FCC Incentive Auction Payments Parsed...

WASHINGTON—The Federal Communications Commission said it directed the U.S. Treasury to pay the broadcasters who sold spectrum in the incentive auction. In all, the FCC documents show that around 125 entities—some with multiple licenses—will be splitting a majority of the $10 billion raised in the auction. Payments will be made on 173 licenses, according to a spreadsheet released by the commission. Of the payees, 11 will be going off the air, 132 will channel share and 30 volunteered to move to a lower channel in exchange for a payment.

The 11 stations going off the air may relinquish licenses before receiving payment as long as they notify viewers and cable operators, and file a Suspension of Operations Notification and Request to Cancel License—all according to FCC rules. Those that elect to continue broadcasting during the 90-day window following receipt of payment do not have to broadcast for the entire 90 days, but still have to comply with the aforementioned requirements.

That 90-day window starts five days after the FCC payment Public Notice, which puts the off-air date at Oct. 23. If a station needs more time to go dark, it must submit a waiver request showing the FCC definition of “good cause.”

Channel-sharers will be considered channel-sharers until they miss their sharing deadline and fail to file for a 90-day deadline waiver, which they can do twice, for a total of 180 days to Jan 21, 2018.

Band-changing stations that need more time to move from the old channel to the new one may request a special temporary authority. These will be “granted only in very limited circumstances and will not extend beyond the end of the transition period,” according to the cited Broadcast Transition Procedures Public Notice released Jan. 27, 2017, para 39.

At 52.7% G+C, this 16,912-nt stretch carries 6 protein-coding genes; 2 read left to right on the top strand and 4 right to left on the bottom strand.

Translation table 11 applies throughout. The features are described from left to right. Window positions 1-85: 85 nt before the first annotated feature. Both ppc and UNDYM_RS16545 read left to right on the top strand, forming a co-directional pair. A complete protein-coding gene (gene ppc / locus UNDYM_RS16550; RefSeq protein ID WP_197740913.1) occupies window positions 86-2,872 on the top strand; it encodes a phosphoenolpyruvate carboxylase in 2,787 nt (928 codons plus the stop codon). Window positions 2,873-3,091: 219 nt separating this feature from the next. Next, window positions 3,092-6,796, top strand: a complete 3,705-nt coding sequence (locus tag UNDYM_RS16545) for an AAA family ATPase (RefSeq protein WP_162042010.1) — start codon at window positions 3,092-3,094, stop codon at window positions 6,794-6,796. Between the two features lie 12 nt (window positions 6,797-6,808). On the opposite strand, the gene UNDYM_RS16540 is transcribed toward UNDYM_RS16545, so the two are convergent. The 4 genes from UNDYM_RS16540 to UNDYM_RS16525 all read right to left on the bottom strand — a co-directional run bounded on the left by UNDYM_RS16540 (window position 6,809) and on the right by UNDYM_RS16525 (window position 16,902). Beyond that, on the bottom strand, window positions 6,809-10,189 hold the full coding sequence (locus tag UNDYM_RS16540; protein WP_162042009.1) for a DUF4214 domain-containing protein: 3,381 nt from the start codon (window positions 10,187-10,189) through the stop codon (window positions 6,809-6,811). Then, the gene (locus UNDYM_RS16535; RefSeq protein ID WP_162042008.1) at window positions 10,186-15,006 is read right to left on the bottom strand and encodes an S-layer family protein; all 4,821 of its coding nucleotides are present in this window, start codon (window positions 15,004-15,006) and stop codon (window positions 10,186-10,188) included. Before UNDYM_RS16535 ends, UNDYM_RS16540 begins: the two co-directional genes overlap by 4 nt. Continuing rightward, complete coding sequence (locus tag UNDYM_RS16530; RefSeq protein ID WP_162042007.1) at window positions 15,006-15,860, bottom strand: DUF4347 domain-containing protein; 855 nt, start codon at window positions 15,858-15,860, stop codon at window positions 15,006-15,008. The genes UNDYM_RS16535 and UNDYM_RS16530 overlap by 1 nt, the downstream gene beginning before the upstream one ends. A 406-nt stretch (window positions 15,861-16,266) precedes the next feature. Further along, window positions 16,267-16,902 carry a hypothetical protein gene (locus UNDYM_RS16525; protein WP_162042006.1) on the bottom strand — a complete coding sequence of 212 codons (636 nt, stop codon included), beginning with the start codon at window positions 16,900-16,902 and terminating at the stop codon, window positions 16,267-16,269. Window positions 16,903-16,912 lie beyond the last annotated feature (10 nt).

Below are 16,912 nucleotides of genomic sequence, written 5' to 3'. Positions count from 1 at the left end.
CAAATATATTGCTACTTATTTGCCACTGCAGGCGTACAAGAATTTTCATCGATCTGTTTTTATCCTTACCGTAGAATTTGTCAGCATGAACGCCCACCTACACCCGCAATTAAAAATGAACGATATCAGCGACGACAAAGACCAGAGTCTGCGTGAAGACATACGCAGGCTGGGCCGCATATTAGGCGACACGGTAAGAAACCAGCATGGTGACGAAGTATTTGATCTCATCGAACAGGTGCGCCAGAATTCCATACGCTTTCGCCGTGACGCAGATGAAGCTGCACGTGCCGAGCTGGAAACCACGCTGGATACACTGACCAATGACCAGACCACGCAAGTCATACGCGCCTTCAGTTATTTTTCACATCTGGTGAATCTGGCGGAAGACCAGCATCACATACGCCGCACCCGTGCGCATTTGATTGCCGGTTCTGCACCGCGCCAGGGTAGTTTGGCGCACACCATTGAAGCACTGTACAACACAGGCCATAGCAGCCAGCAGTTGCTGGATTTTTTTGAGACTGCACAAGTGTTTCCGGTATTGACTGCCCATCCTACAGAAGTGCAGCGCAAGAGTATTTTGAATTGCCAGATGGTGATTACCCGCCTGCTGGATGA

Also from the BTPPN: “Reassigned stations and band changing stations that are unable to complete construction of their post-auction channel facilities by their deadlines may seek a single extension of up to 180 days.”

Extension requests must be justified. Possible circumstances might include weather delays, nonavailability of equipment or a tower crew, tower lease disputes, “unusual technical challenges” land use and zoning issues, and/or delays related to competitive bidding compliance. In limited circumstances, the FCC will consider financial hardship, but if it does not involve bankruptcy or receivership, it better be good, and “ due to rare and exceptional financial circumstances that were unforeseeable or beyond its control.”

Any extension beyond 180 days is subject to the FCC’s tolling rule covering “specific circumstances not under the licensee’s control, such as acts of God or delays due to administrative or judicial review” and only pending bankruptcy with regard to financial hardship.

Stations anticipating the need for an extension must submit an extension application electronically via the FCC Licensing and Management System using FCC Form 2100 – Schedule 337, not less than 90 days before their deadlines.

The FCC said the “system used by the U.S. Treasury to disburse the incentive payments has a limit of $99,999,999.99 per payment, ” so for payments exceeding this amount, multiple disbursements will be made.